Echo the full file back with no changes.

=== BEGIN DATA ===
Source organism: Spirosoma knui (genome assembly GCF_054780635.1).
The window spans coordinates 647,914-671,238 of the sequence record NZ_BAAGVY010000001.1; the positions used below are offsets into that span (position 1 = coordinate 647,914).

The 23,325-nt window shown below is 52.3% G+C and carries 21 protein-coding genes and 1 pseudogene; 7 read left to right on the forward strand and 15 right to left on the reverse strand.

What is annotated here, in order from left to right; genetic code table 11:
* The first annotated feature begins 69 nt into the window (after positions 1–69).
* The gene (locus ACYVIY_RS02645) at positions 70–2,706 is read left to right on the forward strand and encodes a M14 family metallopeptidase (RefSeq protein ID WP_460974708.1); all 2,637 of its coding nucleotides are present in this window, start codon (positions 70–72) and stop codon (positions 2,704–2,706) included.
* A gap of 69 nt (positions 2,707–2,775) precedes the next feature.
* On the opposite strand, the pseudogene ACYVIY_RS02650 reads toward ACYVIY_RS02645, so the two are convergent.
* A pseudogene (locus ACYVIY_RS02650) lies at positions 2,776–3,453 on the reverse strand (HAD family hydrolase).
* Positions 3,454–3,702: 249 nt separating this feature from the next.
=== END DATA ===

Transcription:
Source organism: Spirosoma knui (genome assembly GCF_054780635.1).
The window spans coordinates 647,914-671,238 of the sequence record NZ_BAAGVY010000001.1; the positions used below are offsets into that span (position 1 = coordinate 647,914).

The 23,325-nt window shown below is 52.3% G+C and carries 21 protein-coding genes and 1 pseudogene; 7 read left to right on the forward strand and 15 right to left on the reverse strand.

What is annotated here, in order from left to right; genetic code table 11:
* The first annotated feature begins 69 nt into the window (after positions 1–69).
* The gene (locus ACYVIY_RS02645) at positions 70–2,706 is read left to right on the forward strand and encodes a M14 family metallopeptidase (RefSeq protein ID WP_460974708.1); all 2,637 of its coding nucleotides are present in this window, start codon (positions 70–72) and stop codon (positions 2,704–2,706) included.
* A gap of 69 nt (positions 2,707–2,775) precedes the next feature.
* On the opposite strand, the pseudogene ACYVIY_RS02650 reads toward ACYVIY_RS02645, so the two are convergent.
* A pseudogene (locus ACYVIY_RS02650) lies at positions 2,776–3,453 on the reverse strand (HAD family hydrolase).
* Positions 3,454–3,702: 249 nt separating this feature from the next.